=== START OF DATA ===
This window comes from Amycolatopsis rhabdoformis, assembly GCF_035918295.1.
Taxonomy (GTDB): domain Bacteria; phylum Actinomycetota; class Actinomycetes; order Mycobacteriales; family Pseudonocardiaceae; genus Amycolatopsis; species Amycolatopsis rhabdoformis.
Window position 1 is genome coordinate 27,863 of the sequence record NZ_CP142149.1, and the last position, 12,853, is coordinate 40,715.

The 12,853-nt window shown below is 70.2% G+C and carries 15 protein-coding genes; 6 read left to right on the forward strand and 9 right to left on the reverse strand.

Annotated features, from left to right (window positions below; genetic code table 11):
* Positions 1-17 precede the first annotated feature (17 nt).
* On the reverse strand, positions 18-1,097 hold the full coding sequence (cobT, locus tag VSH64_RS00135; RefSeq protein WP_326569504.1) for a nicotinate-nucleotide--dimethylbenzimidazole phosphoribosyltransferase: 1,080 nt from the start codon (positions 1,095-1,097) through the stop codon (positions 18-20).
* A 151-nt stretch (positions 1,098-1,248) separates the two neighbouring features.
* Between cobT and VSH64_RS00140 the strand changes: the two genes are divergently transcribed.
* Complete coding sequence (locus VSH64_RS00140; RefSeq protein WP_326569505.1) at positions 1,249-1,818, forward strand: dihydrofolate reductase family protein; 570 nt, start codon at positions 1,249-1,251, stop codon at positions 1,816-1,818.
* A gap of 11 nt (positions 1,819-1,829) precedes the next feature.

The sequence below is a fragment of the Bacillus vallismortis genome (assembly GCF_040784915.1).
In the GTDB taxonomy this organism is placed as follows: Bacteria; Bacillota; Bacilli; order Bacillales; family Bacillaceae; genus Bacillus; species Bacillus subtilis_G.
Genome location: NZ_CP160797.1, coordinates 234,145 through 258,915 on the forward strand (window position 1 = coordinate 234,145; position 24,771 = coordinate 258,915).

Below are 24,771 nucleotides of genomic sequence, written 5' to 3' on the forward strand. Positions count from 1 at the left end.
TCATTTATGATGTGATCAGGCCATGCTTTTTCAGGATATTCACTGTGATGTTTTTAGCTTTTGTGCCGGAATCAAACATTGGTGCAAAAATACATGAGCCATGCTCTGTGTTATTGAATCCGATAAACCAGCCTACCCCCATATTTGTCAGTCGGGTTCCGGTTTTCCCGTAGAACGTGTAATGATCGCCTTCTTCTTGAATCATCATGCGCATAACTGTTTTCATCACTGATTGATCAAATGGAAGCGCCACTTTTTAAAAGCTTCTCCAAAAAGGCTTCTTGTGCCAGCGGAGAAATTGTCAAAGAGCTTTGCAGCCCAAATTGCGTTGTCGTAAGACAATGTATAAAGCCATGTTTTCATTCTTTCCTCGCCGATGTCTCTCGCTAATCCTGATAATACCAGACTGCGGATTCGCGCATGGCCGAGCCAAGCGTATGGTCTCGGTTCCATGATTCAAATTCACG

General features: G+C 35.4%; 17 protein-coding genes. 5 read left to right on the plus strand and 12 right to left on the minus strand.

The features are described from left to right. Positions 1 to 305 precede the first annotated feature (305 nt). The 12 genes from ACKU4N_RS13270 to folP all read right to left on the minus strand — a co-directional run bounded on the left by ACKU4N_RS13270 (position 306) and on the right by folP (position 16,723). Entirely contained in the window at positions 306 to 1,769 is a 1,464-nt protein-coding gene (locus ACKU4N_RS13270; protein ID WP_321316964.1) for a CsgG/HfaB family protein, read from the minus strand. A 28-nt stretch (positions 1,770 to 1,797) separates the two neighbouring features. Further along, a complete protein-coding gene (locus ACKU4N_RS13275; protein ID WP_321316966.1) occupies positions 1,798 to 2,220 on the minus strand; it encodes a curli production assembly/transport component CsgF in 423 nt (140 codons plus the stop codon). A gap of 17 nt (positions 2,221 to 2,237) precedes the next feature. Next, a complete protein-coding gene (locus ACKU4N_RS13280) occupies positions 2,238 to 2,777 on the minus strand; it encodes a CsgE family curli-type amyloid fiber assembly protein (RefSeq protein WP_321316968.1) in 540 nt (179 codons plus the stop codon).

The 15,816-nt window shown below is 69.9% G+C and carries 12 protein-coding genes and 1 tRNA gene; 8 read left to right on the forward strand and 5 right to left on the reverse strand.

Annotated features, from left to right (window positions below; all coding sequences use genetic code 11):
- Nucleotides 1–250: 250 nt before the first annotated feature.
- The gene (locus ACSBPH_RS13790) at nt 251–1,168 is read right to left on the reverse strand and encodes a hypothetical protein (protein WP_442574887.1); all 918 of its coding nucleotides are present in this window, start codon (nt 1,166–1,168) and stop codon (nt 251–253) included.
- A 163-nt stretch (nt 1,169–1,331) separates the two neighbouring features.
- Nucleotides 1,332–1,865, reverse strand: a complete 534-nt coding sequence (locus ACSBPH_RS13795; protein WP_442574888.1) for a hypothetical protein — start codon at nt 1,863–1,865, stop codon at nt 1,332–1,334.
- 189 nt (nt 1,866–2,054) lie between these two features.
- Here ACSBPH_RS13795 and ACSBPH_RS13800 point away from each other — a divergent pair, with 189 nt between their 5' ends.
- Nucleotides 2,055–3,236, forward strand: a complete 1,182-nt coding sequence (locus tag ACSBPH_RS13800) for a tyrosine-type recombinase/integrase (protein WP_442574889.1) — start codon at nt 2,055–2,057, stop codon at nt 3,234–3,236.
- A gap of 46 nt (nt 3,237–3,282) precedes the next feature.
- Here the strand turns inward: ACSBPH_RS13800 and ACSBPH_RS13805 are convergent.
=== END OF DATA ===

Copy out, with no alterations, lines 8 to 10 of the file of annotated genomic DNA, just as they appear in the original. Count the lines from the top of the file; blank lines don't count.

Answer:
* A 151-nt stretch (positions 1,098-1,248) separates the two neighbouring features.
* Between cobT and VSH64_RS00140 the strand changes: the two genes are divergently transcribed.
* Complete coding sequence (locus VSH64_RS00140; RefSeq protein WP_326569505.1) at positions 1,249-1,818, forward strand: dihydrofolate reductase family protein; 570 nt, start codon at positions 1,249-1,251, stop codon at positions 1,816-1,818.